smother Southern Methodist last Gary Snook, senior field general The Irish lost their No. 1 rat-
week. touted as one of the nation's best. ing last week as they were upset
Michigan State is seeking its spearheads the Iowa attack. Pon- by Purdue, after beginning the
first win in four years against derous Wisconsin offers a tough season with a romp over Califor-
the Illini. The Spartans have defensive line. nia.
dropped 16-0, 13-0 and 7-6 deci- The remaining Big Ten squads Purdue Out West
sions to Illinois in the last three are scattered across the country Purdue is; visiting out West in

entertains Indiana tonight in the
Longhorns first game in 15 years
with a Big Ten opponent. Texas
has rolled up 64 points in two
games while surrendering only
seven.
The Hoosiers have split their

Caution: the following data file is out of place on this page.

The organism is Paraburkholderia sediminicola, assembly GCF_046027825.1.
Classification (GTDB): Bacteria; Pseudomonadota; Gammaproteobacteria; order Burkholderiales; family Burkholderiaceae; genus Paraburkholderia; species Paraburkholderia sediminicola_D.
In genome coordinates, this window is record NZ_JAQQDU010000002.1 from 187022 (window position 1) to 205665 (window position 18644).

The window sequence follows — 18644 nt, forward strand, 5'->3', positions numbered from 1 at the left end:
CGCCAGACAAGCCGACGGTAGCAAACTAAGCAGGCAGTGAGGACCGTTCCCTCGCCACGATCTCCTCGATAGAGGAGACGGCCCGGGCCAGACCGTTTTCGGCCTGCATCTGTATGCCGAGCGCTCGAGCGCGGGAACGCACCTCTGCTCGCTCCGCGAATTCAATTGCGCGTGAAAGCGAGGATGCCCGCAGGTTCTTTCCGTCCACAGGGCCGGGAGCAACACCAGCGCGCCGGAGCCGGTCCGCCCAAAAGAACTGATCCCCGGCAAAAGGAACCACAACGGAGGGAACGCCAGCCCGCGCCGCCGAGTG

two contests, losing to Northwest-
ern after topping Kansas State.
An effective rushing offense and
a strong defensive unit are the
main strong points in the Indiana
attack.

By CHUCK VETZNER
It was pageantry at its richest,
poetry at its finest, and pedantry
at its sublimest. It was football
on a Friday afternoon, fresh,
alive, exciting.
The UAC Muggers won anyway.
Yes, the valiant forces of the
Daialy Libels met with defeat by
the slimmest and slimiest of mar-
gins, 7-6.
"It was just luck," said good,
o~-l TIJIUYU '..uovauiej 1..riri "A

lines, turned back the cuffs on his were unable to score before the
muted gray-blue herringbone sport deadline.
coat ("If you don't wear a sport A large crowd had been antici-
coat for sport when do you wear pated for the Ferry Field battle,
it?"), and began to move the but very few fans actually showed